Stress can be broadly defined as an automatic physical response to events that make you feel threatened or that upset your balance in some way. While it helps you rise to meet challenges and allows you to stay energetic and alert, to continually be in this state means that the body’s chemicals are constantly being stimulated. At this point, stress stops being helpful and leads to imbalance, causing damage to your physical health, as well as your mood, relationships and productivity.
This section helps you better understand how the stress response works, as well as the different types of stress that exist. By finding healthy ways to manage and cope with stress as it occurs, it is possible to reduce many of its negative health consequences. The page Stress Management provides you with some healthy tips to help you relieve stress and stay in control of your life.
The stress response is the body’s way of protecting you. At times of danger, the body's innate intelligence automatically takes charge by triggering a set of changes that bypass our rational thoughts. When you perceive a threat, your nervous system responds by releasing a flood of stress hormones, including adrenaline and cortisol. These hormones awaken the body for emergency action. Your heart pounds faster, muscles tighten, blood pressure rises, breath accelerates, and your senses become sharper. These physical changes increase your strength and stamina, speed your reaction time, and enhance your focus preparing you to either fight or flee from the danger at hand.
When working properly, stress helps you rise to meet challenges and allows you to stay focused, energetic, and alert. However, to continually be in this state means that the body chemicals associated with fight and flight are constantly being stimulated. At this point, stress stops being helpful and leads to imbalance, causing damage to your physical health, as well as your mood, relationships and productivity.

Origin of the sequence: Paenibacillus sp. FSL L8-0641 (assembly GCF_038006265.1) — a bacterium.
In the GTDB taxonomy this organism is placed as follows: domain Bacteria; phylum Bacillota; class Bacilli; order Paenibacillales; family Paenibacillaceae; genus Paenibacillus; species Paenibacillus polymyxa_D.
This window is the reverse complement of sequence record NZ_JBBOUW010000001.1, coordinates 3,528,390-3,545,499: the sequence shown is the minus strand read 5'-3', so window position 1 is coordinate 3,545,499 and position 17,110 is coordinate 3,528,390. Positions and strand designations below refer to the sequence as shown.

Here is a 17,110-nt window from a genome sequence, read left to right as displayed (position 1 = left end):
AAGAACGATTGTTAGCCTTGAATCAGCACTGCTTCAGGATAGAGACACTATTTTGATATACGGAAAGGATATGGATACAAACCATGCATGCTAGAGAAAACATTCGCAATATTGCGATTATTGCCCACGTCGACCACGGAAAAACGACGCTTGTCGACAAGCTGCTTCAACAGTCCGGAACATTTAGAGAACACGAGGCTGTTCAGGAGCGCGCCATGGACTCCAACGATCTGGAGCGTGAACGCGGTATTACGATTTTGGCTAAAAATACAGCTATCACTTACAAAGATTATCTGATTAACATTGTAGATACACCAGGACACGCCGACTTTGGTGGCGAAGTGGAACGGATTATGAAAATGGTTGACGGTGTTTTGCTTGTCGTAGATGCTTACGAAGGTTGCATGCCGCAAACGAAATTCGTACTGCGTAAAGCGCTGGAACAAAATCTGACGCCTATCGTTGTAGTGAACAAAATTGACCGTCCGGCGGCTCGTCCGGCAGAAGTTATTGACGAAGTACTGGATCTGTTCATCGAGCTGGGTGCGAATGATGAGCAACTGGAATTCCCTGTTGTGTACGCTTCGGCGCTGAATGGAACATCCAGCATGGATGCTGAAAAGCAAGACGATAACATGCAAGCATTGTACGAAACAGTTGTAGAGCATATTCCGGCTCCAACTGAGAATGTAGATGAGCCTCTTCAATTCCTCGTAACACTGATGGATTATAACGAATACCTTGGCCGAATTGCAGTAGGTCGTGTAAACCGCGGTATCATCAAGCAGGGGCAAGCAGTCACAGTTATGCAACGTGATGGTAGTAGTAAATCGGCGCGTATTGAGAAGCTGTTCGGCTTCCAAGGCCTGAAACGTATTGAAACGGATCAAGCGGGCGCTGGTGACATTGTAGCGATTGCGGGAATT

According to the American Psychological Association , there are three types of stress – acute stress, episodic acute stress, and chronic stress. A description of each is provided below:
Below are some of the most common psychological, emotional, physical and behavioural symptoms of stress:
It is important to recognise the warning signs of stress early to prevent your stress from worsening and potentially causing other health problems. If you are experiencing some of the above symptoms, it’s important to see a doctor for a full evaluation. Your doctor can help you determine whether or not your symptoms are stress-related.
If your doctor suspects that stress is the cause of psychological or physical symptoms and illness, he or she will ask you questions about your history and circumstances. This includes the identification of any stressors in your life, such as relationship or work problems. There are no specific medical tests for stress but your doctor can usually make the diagnosis from your symptoms, and using the information gained from your personal history.
While everyone experiences stress at times, a prolonged bout of it can affect your health and ability to cope with life. Untreated chronic stress can lead to serious health complications including hypertension, insomnia, anxiety and a weakened immune system. However, by finding healthy ways to manage and cope with stress as it occurs, it is possible to reduce many of these negative health consequences.
Helpguide describes that the foundation of stress management is simply realising that you’re in control of your life. When faced with stressful events, they offer the four As: avoid, alter, adapt, or accept stressors – meaning, you can either change the situation or change your reaction to it.
Additionally, here are some health tips to help you relieve and manage stress: